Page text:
Craig W. Brue, D.C.
The past 15 years of medical research into the effectiveness of chiropractic treatment have yielded some astounding results. The growing list of research studies demonstrates that chiropractic care is both safe and effective. Following are some of the recent studies that support the effectiveness of spinal adjustments for a variety of conditions.
For chronic low back pain
“Patients with chronic low back pain treated by chiropractors showed greater improvement and satisfaction at one month than patients treated by family physicians. A higher proportion of chiropractic patients (56 percent vs. 13 percent) reported that their low back pain was better or much better, whereas nearly one-third of medical patients reported their low back pain was worse or much worse.” —Nyiendo et al (2000), Journal of Manipulative and Physiological Therapeutics
In comparison to other treatment alternatives
“42.7% of workers (with back injuries) who first saw a surgeon had surgery, in contrast to only 1.5% of those who saw a chiropractor.” —Keeney et al (2012) Spine
“Acute and chronic chiropractic patients experienced better outcomes in pain, functional disability, and patient satisfaction.” —Haas et al (2005) Journal of Manipulative and Physiological Therapeutics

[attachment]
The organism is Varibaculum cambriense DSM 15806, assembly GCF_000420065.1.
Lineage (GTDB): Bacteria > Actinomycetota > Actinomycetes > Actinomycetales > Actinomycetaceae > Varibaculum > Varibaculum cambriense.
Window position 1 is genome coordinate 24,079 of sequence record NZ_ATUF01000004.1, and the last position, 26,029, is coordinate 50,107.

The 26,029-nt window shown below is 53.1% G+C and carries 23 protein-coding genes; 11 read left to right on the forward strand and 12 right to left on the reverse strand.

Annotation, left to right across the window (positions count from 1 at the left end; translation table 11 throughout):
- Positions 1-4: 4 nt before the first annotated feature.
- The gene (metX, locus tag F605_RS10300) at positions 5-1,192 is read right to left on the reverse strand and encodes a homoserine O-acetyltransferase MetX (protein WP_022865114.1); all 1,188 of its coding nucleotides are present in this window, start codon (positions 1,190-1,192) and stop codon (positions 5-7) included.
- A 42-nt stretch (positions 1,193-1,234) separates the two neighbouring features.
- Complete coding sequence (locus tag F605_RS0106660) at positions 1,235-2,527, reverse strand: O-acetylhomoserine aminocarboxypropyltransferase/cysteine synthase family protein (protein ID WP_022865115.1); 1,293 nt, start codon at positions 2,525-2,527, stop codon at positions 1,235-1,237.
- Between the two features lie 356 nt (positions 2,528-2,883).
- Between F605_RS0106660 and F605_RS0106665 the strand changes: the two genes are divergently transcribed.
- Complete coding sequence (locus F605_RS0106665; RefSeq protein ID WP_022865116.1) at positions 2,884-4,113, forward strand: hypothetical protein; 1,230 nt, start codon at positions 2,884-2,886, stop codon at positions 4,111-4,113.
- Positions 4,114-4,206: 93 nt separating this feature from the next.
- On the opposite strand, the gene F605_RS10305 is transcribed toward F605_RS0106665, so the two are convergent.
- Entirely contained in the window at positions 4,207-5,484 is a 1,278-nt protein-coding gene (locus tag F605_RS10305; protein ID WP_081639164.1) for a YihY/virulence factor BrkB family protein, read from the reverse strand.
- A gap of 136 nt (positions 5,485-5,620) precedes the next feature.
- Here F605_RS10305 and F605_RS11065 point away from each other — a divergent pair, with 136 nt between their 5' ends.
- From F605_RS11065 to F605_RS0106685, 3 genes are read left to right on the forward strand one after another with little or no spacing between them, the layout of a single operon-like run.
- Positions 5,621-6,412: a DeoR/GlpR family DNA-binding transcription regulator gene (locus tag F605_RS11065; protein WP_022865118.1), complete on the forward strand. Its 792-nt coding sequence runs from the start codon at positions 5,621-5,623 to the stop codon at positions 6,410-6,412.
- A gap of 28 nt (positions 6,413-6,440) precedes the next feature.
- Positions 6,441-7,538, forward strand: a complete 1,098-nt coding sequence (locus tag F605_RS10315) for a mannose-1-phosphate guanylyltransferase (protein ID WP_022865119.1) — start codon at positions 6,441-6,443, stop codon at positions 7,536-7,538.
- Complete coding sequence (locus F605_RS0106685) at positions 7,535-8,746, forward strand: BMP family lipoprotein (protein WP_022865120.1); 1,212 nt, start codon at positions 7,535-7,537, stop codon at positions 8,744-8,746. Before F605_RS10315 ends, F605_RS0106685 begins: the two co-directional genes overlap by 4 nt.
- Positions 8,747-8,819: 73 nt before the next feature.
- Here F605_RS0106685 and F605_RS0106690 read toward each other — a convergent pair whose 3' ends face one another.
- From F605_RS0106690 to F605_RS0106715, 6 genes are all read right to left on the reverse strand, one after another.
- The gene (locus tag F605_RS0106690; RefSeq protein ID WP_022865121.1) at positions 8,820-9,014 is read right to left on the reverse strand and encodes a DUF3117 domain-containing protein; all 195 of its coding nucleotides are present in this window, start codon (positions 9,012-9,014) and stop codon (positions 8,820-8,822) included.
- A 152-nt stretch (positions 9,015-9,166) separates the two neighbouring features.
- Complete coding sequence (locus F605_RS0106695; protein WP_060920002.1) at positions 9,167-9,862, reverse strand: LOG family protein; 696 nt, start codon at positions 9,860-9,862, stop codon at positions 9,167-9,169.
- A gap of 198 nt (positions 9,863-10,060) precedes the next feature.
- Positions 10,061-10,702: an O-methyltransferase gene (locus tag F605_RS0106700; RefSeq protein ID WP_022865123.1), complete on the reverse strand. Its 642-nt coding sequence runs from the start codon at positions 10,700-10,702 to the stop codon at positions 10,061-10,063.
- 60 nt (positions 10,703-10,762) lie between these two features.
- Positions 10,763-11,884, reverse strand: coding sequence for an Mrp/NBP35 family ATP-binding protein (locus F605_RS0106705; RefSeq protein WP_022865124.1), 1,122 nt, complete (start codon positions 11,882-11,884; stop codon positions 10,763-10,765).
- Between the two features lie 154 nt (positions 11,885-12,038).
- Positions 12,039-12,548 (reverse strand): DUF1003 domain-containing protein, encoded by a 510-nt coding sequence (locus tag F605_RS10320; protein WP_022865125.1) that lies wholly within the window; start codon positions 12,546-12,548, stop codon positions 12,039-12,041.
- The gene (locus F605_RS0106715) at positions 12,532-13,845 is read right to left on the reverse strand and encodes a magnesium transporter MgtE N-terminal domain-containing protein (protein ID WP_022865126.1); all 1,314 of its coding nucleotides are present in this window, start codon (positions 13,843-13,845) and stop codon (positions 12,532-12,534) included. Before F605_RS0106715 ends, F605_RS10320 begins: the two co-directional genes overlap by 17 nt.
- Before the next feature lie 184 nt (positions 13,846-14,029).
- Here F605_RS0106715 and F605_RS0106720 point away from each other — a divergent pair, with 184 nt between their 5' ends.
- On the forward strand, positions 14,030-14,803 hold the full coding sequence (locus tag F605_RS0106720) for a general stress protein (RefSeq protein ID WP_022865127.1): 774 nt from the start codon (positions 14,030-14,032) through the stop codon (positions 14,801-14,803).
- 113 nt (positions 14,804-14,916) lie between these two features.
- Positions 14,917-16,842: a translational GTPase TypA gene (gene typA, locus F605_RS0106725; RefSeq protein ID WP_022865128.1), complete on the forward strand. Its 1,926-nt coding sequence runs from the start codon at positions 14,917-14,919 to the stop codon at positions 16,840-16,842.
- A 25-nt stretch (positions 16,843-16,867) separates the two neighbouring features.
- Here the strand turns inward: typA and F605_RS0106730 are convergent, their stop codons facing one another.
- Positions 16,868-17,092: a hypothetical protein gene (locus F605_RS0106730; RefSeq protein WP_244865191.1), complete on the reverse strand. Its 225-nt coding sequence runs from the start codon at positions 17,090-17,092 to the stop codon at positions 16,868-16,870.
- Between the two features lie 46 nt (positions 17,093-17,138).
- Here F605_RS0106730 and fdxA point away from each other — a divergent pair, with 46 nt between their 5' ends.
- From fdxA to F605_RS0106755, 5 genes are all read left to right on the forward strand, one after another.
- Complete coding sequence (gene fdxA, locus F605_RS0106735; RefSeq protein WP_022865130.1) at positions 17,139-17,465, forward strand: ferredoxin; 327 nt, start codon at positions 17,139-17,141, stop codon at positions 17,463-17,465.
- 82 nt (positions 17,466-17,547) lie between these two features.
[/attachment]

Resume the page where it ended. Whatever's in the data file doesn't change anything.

“Cervical spine manipulation was associated with significant improvement in headache outcomes in trials involving patients with neck pain and/or neck dysfunction and headache.” —Duke Evidence Report (2001)
“The results of this study show that spinal manipulative therapy is an effective treatment for tension headaches. The patients who received spinal manipulative therapy experienced a sustained therapeutic benefit in all major outcomes in contrast to the patients that received amitriptyline therapy.” —Journal of Manipulative and Physiological Therapeutics (1995)
For neck pain
“After 12 weeks, about 57 percent of those who met with chiropractors and 48 percent who exercised reported at least a 75 percent reduction in pain, compared to 33 percent of the people in the medication group. After one year, approximately 53 percent of the drug-free groups continued to report at least a 75 percent reduction in pain compared to just 38 percent reduction among those who took medication.” —Annals of Internal Medicine (2012)
Low back pain initiated with a doctor of chiropractic saves 40 percent on health care costs when compared with care initiated through a medical doctor. The study also concluded that insurance companies that restrict access to chiropractic care for low back pain treatment may inadvertently pay more for care than they would if they removed such restrictions. —Liliedahl et al (2010), Journal of Manipulative and Physiological Therapeutics
Do medical doctors recommend chiropractic care for their patients?
Knowledgeable and up-to-date medical doctors recommend chiropractic care for their patients because research shows that chiropractic spinal adjustments are both safe and effective.
Craig W. Brue, D. C., is an author, lecturer and chiropractic provider located in SaddleBrooke, AZ.